Scotty McCreery Sued By Former Manager, Todd Cassetty (UPDATED)

Scotty McCreery with Todd Cassetty
Uh oh. Season 10 American Idol winner Scotty McCreery is being sued by his former manager Todd Cassetty, for failure to make payment for services rendered. The Nashville Post reports:

Cassetty Entertainment, run by music industry veteran Todd Cassetty, signed McCreery as its first artist in October 2012. But Cassetty claims he was “strung along for months” as McCreery failed to officially memorialize the management agreement. The parties parted ways in April.

According to the lawsuit, Cassetty claims that McCreery, 19, offered to pay him 15 percent of all gross revenues. But McCreery’s mother, Judy, stepped in and offered only two percent, the lawsuit claims.

Cassetty started managing McCreery after he was released from XIX Entertainment, the company he was contractually obligated to work after winning American Idol. Judy McCreery told Cassetty in an October 2012 email that Cassetty was “unofficially official” their new manager, according to the suit.

Cassetty started managing Scotty McCreery then but an official management agreement was never memorialized. The suit claims that the McCreerys kept assuring Cassetty that he would be paid at the “industry standard” of 15-20 percent of gross revenues. The lawsuit calls those claims “fraudulent and deceptive.”

Cassetty is asking for a money judgment including actual, consequential and punitive damages. Don Passman, a Los Angeles-based attorney representing McCreery, declined to comment on the case Monday afternoon.

Cassetty announced the launch of Cassetty Entertainment, an artist management enterprise in October 2012, with Scotty as his 1st and only client. The announcement, as published by Music Row, included a quote from Scotty himself:

Todd Cassetty today announced the launch of Cassetty Entertainment, an artist management enterprise which has signed Scotty McCreery.

Cassetty is stepping away from his day-to-day roles with Hi-Fi Fusion and Todd Cassetty Welding Service but the online and video marketing companies will continue operation. Additional details regarding Hi-Fi Fusion will be forthcoming.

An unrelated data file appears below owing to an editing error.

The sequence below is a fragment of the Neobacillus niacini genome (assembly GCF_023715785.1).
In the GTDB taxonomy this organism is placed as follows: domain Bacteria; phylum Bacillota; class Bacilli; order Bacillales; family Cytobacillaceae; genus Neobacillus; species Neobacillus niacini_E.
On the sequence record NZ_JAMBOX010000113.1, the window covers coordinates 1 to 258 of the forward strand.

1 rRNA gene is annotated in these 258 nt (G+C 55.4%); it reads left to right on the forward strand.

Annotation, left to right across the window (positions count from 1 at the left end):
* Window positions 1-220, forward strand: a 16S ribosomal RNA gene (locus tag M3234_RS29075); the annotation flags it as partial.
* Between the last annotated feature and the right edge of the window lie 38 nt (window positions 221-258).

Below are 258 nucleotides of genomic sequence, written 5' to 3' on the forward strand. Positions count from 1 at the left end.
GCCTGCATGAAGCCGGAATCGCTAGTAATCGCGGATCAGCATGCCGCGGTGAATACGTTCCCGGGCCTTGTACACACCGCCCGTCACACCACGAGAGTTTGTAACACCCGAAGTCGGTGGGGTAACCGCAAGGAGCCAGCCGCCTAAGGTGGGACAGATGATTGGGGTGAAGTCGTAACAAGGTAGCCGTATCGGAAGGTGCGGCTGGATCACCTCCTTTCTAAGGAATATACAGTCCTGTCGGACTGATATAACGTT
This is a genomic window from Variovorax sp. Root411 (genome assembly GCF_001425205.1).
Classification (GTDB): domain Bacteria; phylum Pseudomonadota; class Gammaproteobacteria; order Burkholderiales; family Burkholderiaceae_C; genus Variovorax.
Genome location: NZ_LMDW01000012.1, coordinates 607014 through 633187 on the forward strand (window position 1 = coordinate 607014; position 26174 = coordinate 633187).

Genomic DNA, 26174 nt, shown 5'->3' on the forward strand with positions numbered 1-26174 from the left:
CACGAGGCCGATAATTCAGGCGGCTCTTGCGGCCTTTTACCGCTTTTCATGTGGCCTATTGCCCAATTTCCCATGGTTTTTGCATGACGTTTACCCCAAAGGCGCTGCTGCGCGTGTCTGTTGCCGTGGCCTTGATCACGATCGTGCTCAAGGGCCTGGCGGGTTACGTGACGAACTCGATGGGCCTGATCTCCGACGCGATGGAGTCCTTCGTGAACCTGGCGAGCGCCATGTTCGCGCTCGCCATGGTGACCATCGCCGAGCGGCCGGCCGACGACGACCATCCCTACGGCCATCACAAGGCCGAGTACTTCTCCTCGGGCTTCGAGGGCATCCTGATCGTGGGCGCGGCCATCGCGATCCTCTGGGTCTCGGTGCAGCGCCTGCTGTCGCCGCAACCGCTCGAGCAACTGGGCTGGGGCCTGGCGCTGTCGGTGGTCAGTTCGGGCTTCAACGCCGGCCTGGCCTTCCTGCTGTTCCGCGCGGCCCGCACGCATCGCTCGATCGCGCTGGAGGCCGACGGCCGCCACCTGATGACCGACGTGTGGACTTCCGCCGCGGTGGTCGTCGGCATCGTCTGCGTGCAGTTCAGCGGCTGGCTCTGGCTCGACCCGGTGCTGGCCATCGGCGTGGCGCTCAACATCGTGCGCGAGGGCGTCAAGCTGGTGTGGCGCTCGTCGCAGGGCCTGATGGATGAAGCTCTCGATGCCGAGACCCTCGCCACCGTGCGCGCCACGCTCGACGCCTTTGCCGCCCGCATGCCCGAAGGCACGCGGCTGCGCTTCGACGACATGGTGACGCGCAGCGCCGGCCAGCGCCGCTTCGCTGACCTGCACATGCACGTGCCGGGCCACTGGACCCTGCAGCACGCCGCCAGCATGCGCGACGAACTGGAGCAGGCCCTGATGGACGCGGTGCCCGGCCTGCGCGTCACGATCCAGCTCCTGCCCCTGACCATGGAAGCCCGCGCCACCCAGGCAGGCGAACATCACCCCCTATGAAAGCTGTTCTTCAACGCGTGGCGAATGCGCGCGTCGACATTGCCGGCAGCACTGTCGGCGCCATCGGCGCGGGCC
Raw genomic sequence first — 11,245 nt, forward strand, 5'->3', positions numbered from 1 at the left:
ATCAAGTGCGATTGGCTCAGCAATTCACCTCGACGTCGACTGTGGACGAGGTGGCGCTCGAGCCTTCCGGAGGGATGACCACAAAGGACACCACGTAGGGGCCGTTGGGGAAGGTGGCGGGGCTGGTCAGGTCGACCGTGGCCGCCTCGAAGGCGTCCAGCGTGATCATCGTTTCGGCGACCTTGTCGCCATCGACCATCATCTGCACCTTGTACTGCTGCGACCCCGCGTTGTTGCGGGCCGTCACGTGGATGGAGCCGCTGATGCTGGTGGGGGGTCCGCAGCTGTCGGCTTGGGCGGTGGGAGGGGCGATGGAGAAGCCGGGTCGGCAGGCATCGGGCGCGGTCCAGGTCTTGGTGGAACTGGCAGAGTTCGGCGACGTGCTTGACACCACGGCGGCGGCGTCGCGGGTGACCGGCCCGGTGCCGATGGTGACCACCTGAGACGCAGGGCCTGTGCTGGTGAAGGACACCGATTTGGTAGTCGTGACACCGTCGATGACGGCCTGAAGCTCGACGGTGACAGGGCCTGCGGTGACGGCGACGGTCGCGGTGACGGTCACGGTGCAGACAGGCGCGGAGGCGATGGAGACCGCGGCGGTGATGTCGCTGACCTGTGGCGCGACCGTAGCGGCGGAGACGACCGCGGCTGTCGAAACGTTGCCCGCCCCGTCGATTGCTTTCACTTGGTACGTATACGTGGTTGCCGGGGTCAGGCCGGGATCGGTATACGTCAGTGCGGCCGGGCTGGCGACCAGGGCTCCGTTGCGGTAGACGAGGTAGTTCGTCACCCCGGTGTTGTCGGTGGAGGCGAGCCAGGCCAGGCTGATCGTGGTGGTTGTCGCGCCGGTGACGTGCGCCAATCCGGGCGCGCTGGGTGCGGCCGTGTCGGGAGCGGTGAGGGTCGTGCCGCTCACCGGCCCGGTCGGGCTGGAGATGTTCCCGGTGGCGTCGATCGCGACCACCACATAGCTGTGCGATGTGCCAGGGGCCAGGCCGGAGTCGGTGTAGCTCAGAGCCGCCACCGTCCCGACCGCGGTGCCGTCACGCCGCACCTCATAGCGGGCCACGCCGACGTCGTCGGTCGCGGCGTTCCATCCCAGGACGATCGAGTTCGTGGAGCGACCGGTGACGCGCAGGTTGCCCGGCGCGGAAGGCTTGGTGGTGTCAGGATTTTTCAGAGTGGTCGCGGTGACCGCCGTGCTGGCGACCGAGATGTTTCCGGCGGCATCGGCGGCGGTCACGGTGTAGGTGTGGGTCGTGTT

For the past 18 months, Cassetty has been working with McCreery on multiple projects from television shows to promotional campaigns to music videos. Says McCreery, “Todd has been involved in my career since I first came to Nashville after American Idol, and our great working relationship made the management scenario a no-brainer.”

Scotty even tweeted on October 30, 2012:

Pumped to have @ToddCassetty as my new manager. We’re gonna be thinking outside the box and taking my career to the next level!

Looking at Cassetty’s Twitter account, his timeline was full of Scotty tweets from October 30, 2012 to March 25, 2013, during which time Scotty was promoting his Christmas album, Christmas With Scotty McCreery, began his first headlining tour (the Weekend Roadtrip tour), and launched ScotTV, his weekly webisodes.

Weird situation, and no doubt the McCreery family will have responses to Cassetty’s allegations. Sounds like Cassetty started working with Scotty despite a disagreement with his mother over his management fee, and they were never able to come to a resolution. A shame on all sides that it didn’t work out after so much optimism and excitement out of the gate. Meanwhile, Scotty will probably want to get his current management situation sorted out before he releases his sophomore studio album.

UPDATED: We just received a statement from Scotty’s publicist

There is no truth to these allegations. I have offered to pay Todd more than once, but he wanted an unreasonable amount for only five months of work. Anyone who knows me knows how I conduct myself, so I am not worried they will believe any of this. This is just an attempt to embarrass me and my family. The facts will come out when we have our day in court.

About Deb B 432 Articles
Also known as Windmills, I cover country music news and live televised country events, in addition to recapping ABC's 'Nashville.' Additionally, I occasionally do long-form chart analysis that has been cited by Entertainment Weekly, Pitchfork, The Guardian, The New Republic, NPR, and more.